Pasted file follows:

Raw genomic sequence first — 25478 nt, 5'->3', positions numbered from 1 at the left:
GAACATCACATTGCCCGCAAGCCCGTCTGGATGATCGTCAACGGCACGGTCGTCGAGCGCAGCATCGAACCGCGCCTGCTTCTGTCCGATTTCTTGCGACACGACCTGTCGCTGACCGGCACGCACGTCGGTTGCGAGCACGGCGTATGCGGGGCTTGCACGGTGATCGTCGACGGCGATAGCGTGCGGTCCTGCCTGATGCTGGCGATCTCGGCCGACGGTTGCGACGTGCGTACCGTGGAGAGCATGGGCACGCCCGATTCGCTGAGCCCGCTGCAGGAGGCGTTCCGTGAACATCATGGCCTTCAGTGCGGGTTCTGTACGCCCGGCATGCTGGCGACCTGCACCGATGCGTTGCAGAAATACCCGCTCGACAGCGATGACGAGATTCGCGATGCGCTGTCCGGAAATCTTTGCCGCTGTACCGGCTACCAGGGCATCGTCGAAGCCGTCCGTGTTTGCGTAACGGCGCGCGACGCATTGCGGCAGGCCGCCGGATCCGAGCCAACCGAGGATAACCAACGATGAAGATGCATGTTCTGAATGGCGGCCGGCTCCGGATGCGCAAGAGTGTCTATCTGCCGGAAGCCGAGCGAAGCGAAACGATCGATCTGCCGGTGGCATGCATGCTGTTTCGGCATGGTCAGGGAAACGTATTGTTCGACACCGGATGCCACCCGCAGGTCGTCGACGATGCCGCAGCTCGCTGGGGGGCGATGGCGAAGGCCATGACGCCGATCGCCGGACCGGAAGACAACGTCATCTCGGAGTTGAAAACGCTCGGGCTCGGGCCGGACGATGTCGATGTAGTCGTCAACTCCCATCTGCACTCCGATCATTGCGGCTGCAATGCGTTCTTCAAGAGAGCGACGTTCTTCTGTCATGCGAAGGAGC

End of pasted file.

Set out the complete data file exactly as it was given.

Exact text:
Raw genomic sequence first — 25478 nt, 5'->3', positions numbered from 1 at the left:
GAACATCACATTGCCCGCAAGCCCGTCTGGATGATCGTCAACGGCACGGTCGTCGAGCGCAGCATCGAACCGCGCCTGCTTCTGTCCGATTTCTTGCGACACGACCTGTCGCTGACCGGCACGCACGTCGGTTGCGAGCACGGCGTATGCGGGGCTTGCACGGTGATCGTCGACGGCGATAGCGTGCGGTCCTGCCTGATGCTGGCGATCTCGGCCGACGGTTGCGACGTGCGTACCGTGGAGAGCATGGGCACGCCCGATTCGCTGAGCCCGCTGCAGGAGGCGTTCCGTGAACATCATGGCCTTCAGTGCGGGTTCTGTACGCCCGGCATGCTGGCGACCTGCACCGATGCGTTGCAGAAATACCCGCTCGACAGCGATGACGAGATTCGCGATGCGCTGTCCGGAAATCTTTGCCGCTGTACCGGCTACCAGGGCATCGTCGAAGCCGTCCGTGTTTGCGTAACGGCGCGCGACGCATTGCGGCAGGCCGCCGGATCCGAGCCAACCGAGGATAACCAACGATGAAGATGCATGTTCTGAATGGCGGCCGGCTCCGGATGCGCAAGAGTGTCTATCTGCCGGAAGCCGAGCGAAGCGAAACGATCGATCTGCCGGTGGCATGCATGCTGTTTCGGCATGGTCAGGGAAACGTATTGTTCGACACCGGATGCCACCCGCAGGTCGTCGACGATGCCGCAGCTCGCTGGGGGGCGATGGCGAAGGCCATGACGCCGATCGCCGGACCGGAAGACAACGTCATCTCGGAGTTGAAAACGCTCGGGCTCGGGCCGGACGATGTCGATGTAGTCGTCAACTCCCATCTGCACTCCGATCATTGCGGCTGCAATGCGTTCTTCAAGAGAGCGACGTTCTTCTGTCATGCGAAGGAGC